Appeal from the Circuit Court of Christian County. Honorable Ronald D. Spears, Judge, presiding.
The opinion of the court was delivered by: Justices: Honorable James M. Wexstten, J.
Rule 23 order filed NO. 5-09-0238 December 15, 2010;
Motion to publish granted IN THE January 11, 2011.
JUSTICE WEXSTTEN delivered the judgment of the court, with opinion. Justices Goldenhersh and Donovan concurred in the judgment and opinion.
A Christian County jury found the defendant, John L. Graham, Jr., guilty on six counts of criminal sexual assault (720 ILCS 5/12-13(a)(3) (West 2006)). On appeal, the defendant argues that the trial court erred in refusing to subpoena the victim's mental health records for an in camera inspection and in awarding the victim's grandfather restitution for traveling expenses. For the reasons that follow, we affirm.
In 1992, the defendant's first wife, Rebecca, gave birth to their only child, S.G. In 1994, the defendant and Rebecca divorced, and Rebecca and S.G. moved to Arkansas. Rebecca subsequently remarried and gave birth to S.G.'s half-sister, Lindsey, who was born a special-needs child (spina bifida). In December 2000, S.G. moved to Mattoon to live with the defendant and his second wife, Monica. Rebecca was apparently unable to "handle" both S.G. and Lindsey, and she sent the defendant a letter indicating that if he did not take custody of S.G., then she was going to give her up for adoption.
In 2004, the defendant and Monica separated, and the defendant began committing various acts of sexual penetration with S.G., who was 11 or 12 at the time. The abuse occurred frequently until March 2006, when S.G. reported it to her best friend, Elizabeth. After Elizabeth's mother spoke with S.G. about the allegations, the Department of Children and Family Services (DCFS) was contacted, and after a temporary stay at a foster home, S.G. moved back to Arkansas to live with her grandparents. The record indicates that S.G. has been in counseling ever since.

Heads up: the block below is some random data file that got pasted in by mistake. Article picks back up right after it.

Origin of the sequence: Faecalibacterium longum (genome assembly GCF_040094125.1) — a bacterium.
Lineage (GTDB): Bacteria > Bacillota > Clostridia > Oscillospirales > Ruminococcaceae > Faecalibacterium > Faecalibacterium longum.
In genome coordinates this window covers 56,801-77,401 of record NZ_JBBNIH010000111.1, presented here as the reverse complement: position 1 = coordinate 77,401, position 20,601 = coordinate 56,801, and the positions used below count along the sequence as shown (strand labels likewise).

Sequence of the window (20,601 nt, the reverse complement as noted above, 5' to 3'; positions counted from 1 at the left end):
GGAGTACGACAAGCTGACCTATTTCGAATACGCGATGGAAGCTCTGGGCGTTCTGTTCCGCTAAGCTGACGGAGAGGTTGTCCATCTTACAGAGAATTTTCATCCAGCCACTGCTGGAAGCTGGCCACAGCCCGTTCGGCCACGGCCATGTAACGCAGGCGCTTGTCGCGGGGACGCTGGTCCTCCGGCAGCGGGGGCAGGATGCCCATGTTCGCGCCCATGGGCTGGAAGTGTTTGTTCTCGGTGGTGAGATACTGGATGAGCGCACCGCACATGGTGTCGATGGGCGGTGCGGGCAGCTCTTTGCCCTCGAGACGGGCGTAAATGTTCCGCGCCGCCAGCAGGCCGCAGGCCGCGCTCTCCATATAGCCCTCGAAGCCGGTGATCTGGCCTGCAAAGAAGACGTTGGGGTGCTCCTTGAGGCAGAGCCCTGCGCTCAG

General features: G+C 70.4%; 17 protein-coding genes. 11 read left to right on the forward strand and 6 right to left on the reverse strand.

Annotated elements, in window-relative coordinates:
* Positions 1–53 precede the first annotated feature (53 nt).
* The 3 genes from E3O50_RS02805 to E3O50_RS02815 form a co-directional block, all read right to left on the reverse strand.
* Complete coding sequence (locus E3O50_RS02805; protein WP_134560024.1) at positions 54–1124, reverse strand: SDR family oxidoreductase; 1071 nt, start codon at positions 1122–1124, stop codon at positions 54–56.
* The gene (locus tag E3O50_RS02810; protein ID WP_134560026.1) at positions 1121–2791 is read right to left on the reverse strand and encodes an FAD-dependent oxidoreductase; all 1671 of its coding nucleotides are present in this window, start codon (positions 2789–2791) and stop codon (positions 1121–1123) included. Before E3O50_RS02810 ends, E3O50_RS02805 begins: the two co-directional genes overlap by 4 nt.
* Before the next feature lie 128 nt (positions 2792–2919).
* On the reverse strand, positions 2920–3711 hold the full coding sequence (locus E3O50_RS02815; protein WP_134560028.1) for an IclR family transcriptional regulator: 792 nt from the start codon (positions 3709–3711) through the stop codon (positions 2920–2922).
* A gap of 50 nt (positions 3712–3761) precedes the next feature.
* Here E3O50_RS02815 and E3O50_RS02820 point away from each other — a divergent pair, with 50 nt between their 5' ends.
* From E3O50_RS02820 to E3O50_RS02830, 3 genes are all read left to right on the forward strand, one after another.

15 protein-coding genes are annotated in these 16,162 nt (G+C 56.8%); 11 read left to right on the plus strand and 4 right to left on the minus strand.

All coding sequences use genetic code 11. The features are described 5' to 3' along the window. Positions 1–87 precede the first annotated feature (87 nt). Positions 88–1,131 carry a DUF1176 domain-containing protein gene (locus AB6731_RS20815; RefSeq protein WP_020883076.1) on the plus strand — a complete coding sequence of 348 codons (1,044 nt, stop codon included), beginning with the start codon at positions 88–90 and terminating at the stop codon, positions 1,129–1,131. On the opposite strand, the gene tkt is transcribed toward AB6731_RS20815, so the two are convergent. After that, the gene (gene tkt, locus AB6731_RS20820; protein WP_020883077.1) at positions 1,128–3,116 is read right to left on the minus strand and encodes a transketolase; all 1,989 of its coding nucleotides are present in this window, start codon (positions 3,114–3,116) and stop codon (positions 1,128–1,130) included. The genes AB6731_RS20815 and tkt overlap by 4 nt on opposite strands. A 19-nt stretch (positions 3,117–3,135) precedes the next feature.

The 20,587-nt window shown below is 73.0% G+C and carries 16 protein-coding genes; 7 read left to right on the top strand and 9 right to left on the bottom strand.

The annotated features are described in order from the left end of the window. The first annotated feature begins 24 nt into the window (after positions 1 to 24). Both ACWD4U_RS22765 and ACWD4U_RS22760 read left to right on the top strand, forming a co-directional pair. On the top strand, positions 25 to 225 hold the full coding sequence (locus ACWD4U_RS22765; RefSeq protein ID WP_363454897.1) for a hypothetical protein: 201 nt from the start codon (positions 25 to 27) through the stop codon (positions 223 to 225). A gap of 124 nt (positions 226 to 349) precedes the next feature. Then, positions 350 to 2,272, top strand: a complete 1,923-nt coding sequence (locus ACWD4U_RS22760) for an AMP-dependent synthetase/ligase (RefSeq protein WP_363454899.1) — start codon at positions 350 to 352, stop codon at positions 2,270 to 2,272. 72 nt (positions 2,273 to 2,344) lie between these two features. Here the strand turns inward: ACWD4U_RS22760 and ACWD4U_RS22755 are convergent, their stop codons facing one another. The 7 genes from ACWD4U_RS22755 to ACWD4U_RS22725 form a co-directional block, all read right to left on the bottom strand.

In May 2006, a Christian County grand jury indicted the defendant on multiple counts of criminal sexual assault. Thereafter, the defendant filed numerous pretrial motions, including a motion for the issuance of a subpoena for the production of S.G.'s mental health records. The defendant's motion for the issuance of a subpoena for the production of S.G.'s mental health records alleged that since 2003, S.G. had "exhibited signs indicative of mental illness." The defendant's motion further alleged that he had recently learned that she had undergone "intensive mental health treatment" and was being "medicated for a mental illness." The motion alleged that S.G.'s "mental condition and current medication" could possibly affect her "ability to accurately recollect matters at issue in this case."